4.)Yes - Download NetTime and point the cameras to the BI server for NTP (this should be set to the IP of NIC 2.)

5.) Yes - while that will work, wired works best. You can find cheap USB ethernet adapters online and then have 2 hard-wired connections. Link to an inexpensive one on amazon:
 

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@InductionForced see diagram below. Realize that the IP addresses are just an example. You do not need to use the exact numbers shown.

Also, what @mikeynags said.

To elaborate on #4, BI does not handle the NTP for cams. It will display your BI system time on each cam's display if you set it that way. If you set up NTP on your BI computer, you then point each cam's NTP stings to that application via the cam's web browser.

Network Topology 0.JPG Network Topology 4.JPG
 

Dave Lonsdale

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I have a different NIC problem.

I bought a very cheap HP NC360T dual port network card, splitting my cameras into two streams. Works fine. I then bought a Dell Intel I350-T4 quad port network card to use instead so that I could use three streams instead of cascading a switch.

Although the quad port card also works, it reduces the available memory in the PC (as shown in settings/system/about/installed RAM) from 16GB to 8GB. This is reversible in that it shows 16GB when I swap back to the NC360C. What goes on?
 

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I have a different NIC problem.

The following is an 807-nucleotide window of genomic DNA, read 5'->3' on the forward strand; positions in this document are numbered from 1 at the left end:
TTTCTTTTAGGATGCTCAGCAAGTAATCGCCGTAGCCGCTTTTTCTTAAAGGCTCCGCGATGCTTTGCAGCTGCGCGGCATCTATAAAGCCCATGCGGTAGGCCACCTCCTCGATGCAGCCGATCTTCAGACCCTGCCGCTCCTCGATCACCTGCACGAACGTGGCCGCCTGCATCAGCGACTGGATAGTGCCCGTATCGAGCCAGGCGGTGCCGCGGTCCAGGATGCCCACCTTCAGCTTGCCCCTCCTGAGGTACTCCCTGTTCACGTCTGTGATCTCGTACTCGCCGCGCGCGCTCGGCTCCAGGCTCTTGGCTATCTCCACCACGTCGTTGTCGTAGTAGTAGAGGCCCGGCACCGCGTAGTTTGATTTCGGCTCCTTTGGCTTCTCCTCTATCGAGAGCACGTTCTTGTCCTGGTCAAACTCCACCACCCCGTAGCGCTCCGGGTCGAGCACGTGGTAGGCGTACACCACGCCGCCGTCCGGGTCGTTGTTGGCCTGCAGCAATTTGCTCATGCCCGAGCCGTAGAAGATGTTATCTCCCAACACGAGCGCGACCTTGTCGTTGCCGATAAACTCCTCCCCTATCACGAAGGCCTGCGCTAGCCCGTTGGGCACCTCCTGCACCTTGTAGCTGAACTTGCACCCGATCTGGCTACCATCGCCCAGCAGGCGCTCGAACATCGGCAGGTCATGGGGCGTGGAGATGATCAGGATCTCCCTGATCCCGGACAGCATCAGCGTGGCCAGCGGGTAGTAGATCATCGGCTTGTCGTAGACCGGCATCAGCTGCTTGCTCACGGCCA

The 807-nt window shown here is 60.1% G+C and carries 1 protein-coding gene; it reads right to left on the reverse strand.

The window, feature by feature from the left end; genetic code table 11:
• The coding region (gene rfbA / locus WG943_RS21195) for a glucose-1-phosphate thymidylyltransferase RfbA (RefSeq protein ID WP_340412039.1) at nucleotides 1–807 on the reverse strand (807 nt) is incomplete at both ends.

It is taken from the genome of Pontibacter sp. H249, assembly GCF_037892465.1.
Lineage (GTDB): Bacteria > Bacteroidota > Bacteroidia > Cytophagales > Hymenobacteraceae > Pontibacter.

I bought a very cheap HP NC360T dual port network card, splitting my cameras into two streams. Works fine. I then bought a Dell Intel I350-T4 quad port network card to use instead so that I could use three streams instead of cascading a switch.

Although the quad port card also works, it reduces the available memory in the PC (as shown in settings/system/about/installed RAM) from 16GB to 8GB. This is reversible in that it shows 16GB when I swap back to the NC360C. What goes on?
Solved it! It occurred to me I could google the problem and discovered that the I350-T4 together with a family of other PCIe-16 cards block the SMbus signals (whatever they are), disabling one of the two DIMM slots. So, if you only have one stick in this slot, the PC does not even boot and beeps. This happened to me whilst diagnosing the problem.

Fortunately there’s a fix which is to mask the two SMbus pins on the card (signals not needed). I cut the tracks on the board instead but was too heavy handed and went straight through to a middle layer (multilayer board). More copper tracks were exposed but seem to have got away with it - the ethernet ports still work and I once again have 16GB of RAM.
 

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I have wired cameras that are on a separate NW as described here. One network for camera streams. One for everything else. I prefer to keep a physical separation,

I did however get a wifi camera for Christmas. I am planning to play with the motion for a little while but really wanted this to take a few snaps when BI is triggered.

Are there options that I can add a camera from the WWW network?
 

samplenhold

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Even that wireless cam will have an IP address. Just add a new cam in BI and put the IP address, ID and password in and click find/inspect. I actually have a couple of wireless cams set up just like that.

If you are not using a dual NIC, then place the new cam on your CAM network. You probably will have to get an AP for it. If you are using a dual NIC on the BI machine, BI will find the cam.